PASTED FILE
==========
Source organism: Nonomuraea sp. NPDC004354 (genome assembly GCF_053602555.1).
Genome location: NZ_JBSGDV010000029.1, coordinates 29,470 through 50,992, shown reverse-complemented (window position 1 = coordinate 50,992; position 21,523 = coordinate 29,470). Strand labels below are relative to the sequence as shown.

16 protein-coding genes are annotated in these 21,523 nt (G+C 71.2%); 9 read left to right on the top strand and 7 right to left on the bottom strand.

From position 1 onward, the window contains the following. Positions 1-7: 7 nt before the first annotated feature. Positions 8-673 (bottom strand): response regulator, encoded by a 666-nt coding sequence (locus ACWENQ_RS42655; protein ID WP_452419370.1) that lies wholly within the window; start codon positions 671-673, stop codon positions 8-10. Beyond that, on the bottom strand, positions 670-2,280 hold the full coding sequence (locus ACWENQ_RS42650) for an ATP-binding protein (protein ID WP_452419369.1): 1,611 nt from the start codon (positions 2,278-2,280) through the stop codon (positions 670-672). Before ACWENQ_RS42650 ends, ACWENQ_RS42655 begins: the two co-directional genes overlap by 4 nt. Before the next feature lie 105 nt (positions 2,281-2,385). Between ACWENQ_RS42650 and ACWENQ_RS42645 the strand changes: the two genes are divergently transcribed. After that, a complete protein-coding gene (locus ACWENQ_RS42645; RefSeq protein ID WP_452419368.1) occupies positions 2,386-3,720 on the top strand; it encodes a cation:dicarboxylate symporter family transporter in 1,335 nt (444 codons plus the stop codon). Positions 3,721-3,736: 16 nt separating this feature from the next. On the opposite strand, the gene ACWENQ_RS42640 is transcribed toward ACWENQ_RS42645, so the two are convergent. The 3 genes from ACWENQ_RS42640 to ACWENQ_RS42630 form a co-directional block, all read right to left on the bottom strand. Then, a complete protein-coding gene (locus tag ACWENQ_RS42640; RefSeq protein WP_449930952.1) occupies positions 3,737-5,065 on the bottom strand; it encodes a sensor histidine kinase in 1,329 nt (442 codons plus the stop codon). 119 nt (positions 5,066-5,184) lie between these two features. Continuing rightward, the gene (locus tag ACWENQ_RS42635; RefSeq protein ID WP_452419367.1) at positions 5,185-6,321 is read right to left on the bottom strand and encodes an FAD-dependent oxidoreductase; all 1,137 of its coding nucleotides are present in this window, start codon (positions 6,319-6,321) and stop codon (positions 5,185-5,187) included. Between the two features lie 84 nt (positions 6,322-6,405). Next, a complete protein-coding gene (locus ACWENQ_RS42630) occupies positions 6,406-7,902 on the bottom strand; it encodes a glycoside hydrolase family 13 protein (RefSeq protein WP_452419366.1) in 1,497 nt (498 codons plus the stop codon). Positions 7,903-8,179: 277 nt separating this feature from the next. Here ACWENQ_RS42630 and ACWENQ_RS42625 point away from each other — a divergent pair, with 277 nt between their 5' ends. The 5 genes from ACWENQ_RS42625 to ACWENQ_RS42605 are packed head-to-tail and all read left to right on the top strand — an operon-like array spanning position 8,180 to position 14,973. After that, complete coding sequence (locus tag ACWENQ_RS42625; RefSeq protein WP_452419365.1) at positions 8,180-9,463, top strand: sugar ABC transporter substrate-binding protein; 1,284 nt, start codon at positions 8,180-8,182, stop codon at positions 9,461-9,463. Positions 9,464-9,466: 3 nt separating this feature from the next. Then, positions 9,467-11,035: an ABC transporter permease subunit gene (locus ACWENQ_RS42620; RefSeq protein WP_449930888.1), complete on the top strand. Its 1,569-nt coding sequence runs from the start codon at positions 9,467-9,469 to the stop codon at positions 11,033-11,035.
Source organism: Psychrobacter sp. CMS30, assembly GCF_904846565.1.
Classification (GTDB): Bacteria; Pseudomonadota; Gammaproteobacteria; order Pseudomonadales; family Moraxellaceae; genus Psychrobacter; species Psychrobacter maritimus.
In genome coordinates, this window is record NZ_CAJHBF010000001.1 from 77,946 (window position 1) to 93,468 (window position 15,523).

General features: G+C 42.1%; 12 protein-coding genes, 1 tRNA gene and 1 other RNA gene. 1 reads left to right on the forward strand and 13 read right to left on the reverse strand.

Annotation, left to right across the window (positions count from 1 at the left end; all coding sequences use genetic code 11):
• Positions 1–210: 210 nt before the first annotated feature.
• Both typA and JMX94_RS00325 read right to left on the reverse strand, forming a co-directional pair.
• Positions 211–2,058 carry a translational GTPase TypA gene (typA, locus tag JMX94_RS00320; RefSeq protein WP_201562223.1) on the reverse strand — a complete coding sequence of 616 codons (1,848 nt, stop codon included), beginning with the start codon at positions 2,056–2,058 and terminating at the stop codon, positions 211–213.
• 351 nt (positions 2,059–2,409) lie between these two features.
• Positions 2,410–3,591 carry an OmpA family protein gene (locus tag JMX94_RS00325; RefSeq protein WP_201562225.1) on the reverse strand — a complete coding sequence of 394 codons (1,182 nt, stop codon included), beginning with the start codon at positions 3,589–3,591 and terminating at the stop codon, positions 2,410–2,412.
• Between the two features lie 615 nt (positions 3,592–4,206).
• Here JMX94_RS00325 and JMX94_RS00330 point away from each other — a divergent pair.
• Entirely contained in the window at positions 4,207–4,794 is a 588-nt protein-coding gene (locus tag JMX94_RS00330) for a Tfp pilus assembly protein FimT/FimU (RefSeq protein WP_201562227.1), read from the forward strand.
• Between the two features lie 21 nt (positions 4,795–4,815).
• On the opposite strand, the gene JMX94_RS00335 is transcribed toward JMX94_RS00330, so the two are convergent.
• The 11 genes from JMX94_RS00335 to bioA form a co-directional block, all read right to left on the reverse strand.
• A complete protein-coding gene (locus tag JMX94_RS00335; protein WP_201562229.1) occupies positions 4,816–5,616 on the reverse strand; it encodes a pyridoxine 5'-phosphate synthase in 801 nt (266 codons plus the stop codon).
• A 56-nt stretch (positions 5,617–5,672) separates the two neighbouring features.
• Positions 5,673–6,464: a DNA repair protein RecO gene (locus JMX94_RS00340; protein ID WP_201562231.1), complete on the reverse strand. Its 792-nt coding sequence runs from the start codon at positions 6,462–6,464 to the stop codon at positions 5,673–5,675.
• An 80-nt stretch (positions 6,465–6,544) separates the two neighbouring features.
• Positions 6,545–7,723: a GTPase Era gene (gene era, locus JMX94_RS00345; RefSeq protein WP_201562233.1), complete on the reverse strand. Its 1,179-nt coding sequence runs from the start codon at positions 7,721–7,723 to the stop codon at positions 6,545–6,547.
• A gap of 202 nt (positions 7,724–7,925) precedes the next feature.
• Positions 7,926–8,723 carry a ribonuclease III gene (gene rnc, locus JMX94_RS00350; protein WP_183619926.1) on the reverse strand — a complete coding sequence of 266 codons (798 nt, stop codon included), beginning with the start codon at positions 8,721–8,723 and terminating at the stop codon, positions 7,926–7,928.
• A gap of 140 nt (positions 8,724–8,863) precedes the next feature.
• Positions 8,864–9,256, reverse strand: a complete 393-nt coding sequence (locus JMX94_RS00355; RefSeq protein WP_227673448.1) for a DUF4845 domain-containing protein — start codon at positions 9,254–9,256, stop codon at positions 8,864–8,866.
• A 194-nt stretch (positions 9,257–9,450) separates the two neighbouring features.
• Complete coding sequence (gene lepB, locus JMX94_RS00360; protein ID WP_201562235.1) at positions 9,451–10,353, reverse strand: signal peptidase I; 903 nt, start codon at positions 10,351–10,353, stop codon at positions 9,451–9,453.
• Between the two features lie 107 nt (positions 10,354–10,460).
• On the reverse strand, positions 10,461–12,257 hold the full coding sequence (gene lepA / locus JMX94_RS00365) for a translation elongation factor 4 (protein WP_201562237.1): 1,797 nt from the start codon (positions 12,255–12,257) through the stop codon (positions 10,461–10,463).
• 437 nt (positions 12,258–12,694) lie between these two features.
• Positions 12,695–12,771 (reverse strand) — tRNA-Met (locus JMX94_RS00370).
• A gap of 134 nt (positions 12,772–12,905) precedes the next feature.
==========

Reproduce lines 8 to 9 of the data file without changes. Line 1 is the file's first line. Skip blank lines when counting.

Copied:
General features: G+C 42.1%; 12 protein-coding genes, 1 tRNA gene and 1 other RNA gene. 1 reads left to right on the forward strand and 13 read right to left on the reverse strand.

Annotation, left to right across the window (positions count from 1 at the left end; all coding sequences use genetic code 11):